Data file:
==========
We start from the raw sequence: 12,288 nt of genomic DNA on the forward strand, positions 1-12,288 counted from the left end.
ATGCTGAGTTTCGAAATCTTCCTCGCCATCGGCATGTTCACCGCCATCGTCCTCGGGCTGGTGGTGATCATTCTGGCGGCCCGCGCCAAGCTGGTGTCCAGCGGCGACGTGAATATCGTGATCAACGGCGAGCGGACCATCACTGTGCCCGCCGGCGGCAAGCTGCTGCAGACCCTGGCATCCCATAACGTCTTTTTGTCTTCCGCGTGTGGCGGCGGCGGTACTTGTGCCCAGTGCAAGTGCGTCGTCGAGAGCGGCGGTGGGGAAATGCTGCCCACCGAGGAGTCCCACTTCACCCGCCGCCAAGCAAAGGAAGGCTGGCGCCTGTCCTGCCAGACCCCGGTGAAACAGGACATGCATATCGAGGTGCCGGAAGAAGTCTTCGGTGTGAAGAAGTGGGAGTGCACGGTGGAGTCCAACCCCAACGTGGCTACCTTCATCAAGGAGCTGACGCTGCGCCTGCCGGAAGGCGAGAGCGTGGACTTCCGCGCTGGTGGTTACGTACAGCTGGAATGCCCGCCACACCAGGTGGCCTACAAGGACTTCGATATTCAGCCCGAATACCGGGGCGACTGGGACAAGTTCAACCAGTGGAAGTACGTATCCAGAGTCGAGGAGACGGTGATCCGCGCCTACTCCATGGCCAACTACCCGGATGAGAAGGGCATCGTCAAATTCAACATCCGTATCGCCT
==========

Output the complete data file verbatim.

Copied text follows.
We start from the raw sequence: 12,288 nt of genomic DNA on the forward strand, positions 1-12,288 counted from the left end.
ATGCTGAGTTTCGAAATCTTCCTCGCCATCGGCATGTTCACCGCCATCGTCCTCGGGCTGGTGGTGATCATTCTGGCGGCCCGCGCCAAGCTGGTGTCCAGCGGCGACGTGAATATCGTGATCAACGGCGAGCGGACCATCACTGTGCCCGCCGGCGGCAAGCTGCTGCAGACCCTGGCATCCCATAACGTCTTTTTGTCTTCCGCGTGTGGCGGCGGCGGTACTTGTGCCCAGTGCAAGTGCGTCGTCGAGAGCGGCGGTGGGGAAATGCTGCCCACCGAGGAGTCCCACTTCACCCGCCGCCAAGCAAAGGAAGGCTGGCGCCTGTCCTGCCAGACCCCGGTGAAACAGGACATGCATATCGAGGTGCCGGAAGAAGTCTTCGGTGTGAAGAAGTGGGAGTGCACGGTGGAGTCCAACCCCAACGTGGCTACCTTCATCAAGGAGCTGACGCTGCGCCTGCCGGAAGGCGAGAGCGTGGACTTCCGCGCTGGTGGTTACGTACAGCTGGAATGCCCGCCACACCAGGTGGCCTACAAGGACTTCGATATTCAGCCCGAATACCGGGGCGACTGGGACAAGTTCAACCAGTGGAAGTACGTATCCAGAGTCGAGGAGACGGTGATCCGCGCCTACTCCATGGCCAACTACCCGGATGAGAAGGGCATCGTCAAATTCAACATCCGTATCGCCT